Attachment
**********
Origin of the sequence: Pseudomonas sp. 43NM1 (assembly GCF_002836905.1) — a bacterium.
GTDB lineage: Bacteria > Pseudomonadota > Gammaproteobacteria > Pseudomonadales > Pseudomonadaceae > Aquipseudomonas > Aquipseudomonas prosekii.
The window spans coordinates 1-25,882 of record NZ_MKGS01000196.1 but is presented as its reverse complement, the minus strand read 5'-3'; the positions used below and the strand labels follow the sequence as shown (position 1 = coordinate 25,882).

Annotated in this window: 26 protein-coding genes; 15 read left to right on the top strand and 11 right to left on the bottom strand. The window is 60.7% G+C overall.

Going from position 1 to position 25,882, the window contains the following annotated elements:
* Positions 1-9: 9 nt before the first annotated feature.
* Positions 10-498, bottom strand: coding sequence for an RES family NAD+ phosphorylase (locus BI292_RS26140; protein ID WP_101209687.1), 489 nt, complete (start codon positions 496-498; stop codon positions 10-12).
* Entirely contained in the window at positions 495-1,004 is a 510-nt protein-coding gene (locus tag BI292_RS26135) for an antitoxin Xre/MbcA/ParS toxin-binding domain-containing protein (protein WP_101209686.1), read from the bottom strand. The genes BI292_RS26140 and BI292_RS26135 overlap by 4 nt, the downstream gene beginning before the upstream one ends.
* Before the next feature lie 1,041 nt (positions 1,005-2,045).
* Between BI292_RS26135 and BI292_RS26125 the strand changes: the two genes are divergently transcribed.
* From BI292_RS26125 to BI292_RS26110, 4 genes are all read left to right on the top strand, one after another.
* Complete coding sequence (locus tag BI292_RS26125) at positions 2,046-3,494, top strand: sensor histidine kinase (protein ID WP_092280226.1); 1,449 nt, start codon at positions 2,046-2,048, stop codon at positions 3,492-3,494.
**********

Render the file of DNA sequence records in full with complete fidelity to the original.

Origin of the sequence: Pseudomonas sp. 43NM1 (assembly GCF_002836905.1) — a bacterium.
GTDB lineage: Bacteria > Pseudomonadota > Gammaproteobacteria > Pseudomonadales > Pseudomonadaceae > Aquipseudomonas > Aquipseudomonas prosekii.
The window spans coordinates 1-25,882 of record NZ_MKGS01000196.1 but is presented as its reverse complement, the minus strand read 5'-3'; the positions used below and the strand labels follow the sequence as shown (position 1 = coordinate 25,882).

Annotated in this window: 26 protein-coding genes; 15 read left to right on the top strand and 11 right to left on the bottom strand. The window is 60.7% G+C overall.

Going from position 1 to position 25,882, the window contains the following annotated elements:
* Positions 1-9: 9 nt before the first annotated feature.
* Positions 10-498, bottom strand: coding sequence for an RES family NAD+ phosphorylase (locus BI292_RS26140; protein ID WP_101209687.1), 489 nt, complete (start codon positions 496-498; stop codon positions 10-12).
* Entirely contained in the window at positions 495-1,004 is a 510-nt protein-coding gene (locus tag BI292_RS26135) for an antitoxin Xre/MbcA/ParS toxin-binding domain-containing protein (protein WP_101209686.1), read from the bottom strand. The genes BI292_RS26140 and BI292_RS26135 overlap by 4 nt, the downstream gene beginning before the upstream one ends.
* Before the next feature lie 1,041 nt (positions 1,005-2,045).
* Between BI292_RS26135 and BI292_RS26125 the strand changes: the two genes are divergently transcribed.
* From BI292_RS26125 to BI292_RS26110, 4 genes are all read left to right on the top strand, one after another.
* Complete coding sequence (locus tag BI292_RS26125) at positions 2,046-3,494, top strand: sensor histidine kinase (protein ID WP_092280226.1); 1,449 nt, start codon at positions 2,046-2,048, stop codon at positions 3,492-3,494.